Vietnam’s initiative to build a circular economy, aimed at tackling pollution and achieving more sustainable development by reusing and recycling defunct products, has attracted the participation of several foreign businesses.
As the disastrous effects of climate change are increasingly felt across the world, building out a circular economy is becoming a burning need
However, for this new economic model to gather more corporate participation, the government needs to create a market for trading secondary materials.
Last week, a memorandum of understanding (MoU) to build the first road in Vietnam using recycled plastics at the DEEP C industrial complex in the northern port city of Haiphong was signed between US-backed Dow Group and DEEP C – a joint venture between Belgium’s Rent-A-Port and the Haiphong People’s Committee.
The project aims to divert post-use flexible packaging from becoming litter or entering a landfill, while also creating more durable, longer-lasting roads.
The initial one-kilometre road, set for completion in September, will divert nearly four metric tonnes of flexible packaging, the equivalent of roughly one million pieces of flexible wrappers which will be supplied by Dow customers in the surrounding areas. Upon completion, the road will be tested by Vietnam Maritime University prior to expansion throughout the complex.
“Dow has a strong commitment to ending plastic waste, in part by finding innovative ways to transform it into new products,” said Dow Vietnam general director Ekkasit Lakkananithiphan. “We have developed more than 90km of asphalt roads containing plastic waste in India, Indonesia, Thailand, and the United States, which provides us with foundational knowledge that we can apply for this initiative in Vietnam.”
The scheme points towards the advancement of a circular economy in Vietnam through the development of roads made with recyclable materials, while developing better end markets for plastic waste, according to the Vietnam Business Council for Sustainable Development (VBCSD).
Circular economy in need
Vietnam is developing quickly, gradually leaving its low-income past behind and becoming a middle-income country. However, this rapid economic growth is accompanied by increasing pressure on the environment. Waste generated by industrial activities and urbanisation is a serious issue for Vietnam. In addition to increasing pollution, it has forced the country to transform its production into cleaner, safer, and more sustainable methods in order to protect both the environment and the population’s health.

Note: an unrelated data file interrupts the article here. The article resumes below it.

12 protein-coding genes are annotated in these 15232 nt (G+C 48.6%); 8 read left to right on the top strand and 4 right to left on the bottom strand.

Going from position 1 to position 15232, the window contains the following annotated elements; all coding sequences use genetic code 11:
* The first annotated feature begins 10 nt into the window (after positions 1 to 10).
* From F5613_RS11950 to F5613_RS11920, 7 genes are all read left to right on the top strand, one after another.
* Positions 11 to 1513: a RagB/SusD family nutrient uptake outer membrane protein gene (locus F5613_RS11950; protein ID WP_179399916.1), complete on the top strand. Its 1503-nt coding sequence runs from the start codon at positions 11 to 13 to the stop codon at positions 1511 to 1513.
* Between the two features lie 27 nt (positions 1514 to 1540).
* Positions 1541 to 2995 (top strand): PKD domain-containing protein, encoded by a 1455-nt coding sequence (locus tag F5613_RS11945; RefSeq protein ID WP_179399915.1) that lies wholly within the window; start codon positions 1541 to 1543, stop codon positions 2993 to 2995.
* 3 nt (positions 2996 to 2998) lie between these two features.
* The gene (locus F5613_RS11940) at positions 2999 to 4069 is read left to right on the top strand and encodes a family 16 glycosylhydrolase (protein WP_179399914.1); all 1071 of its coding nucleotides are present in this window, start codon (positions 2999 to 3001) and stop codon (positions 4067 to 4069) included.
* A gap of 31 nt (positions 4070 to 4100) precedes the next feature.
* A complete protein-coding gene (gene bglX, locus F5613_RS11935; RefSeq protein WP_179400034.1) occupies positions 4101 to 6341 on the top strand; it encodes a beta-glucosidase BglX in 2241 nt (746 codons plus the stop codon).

“In this context, a circular economy – a relatively new concept in Vietnam – could be a good solution,” vice chairman of the VBCSD, Nguyen Quang Vinh told VIR.
According to the experts, in a circular economy, waste from factories becomes a valuable input to other processes. Also, rather than disposing of defunct products, they are repaired, reused or upgraded.
Circular economic strategies could also result in considerable cost savings, increasing the competitiveness of the nation’s industry while delivering net benefits in terms of job opportunities.
“This concept is an essential solution for Vietnam to continue serving the growing energy and resource demands in the domestic market, all the while decreasing pressure from waste, pollution, and climate change,” added Vinh, who is also general secretary of the Vietnam Chamber of Industry and Commerce.
According to the Ministry of Natural Resources and Environment, the volume of solid waste discharged annually by industrial zones in Vietnam is about 8.1 million tonnes, excluding 17 million tonnes per year of ash, slag, and gypsum discharged by thermal power plants, and chemical and fertiliser usage activities.
Meanwhile, the demand for recycled waste has increased annually by 10-20 per cent, showing the great potential of the recycling industry in Vietnam.
Foreign business participation
Last year, the VBCSD and three foreign companies – Coca-Cola, Dow Chemical, and Unilever – jointly signed an MoU to implement the council’s Zero Waste to Nature initiative, the first of its kind in Vietnam.
This initiative is part of Vietnam’s programme on supporting enterprises to realise the country’s circular economy. The programme includes the establishment of a centre for assisting enterprises in this endeavour.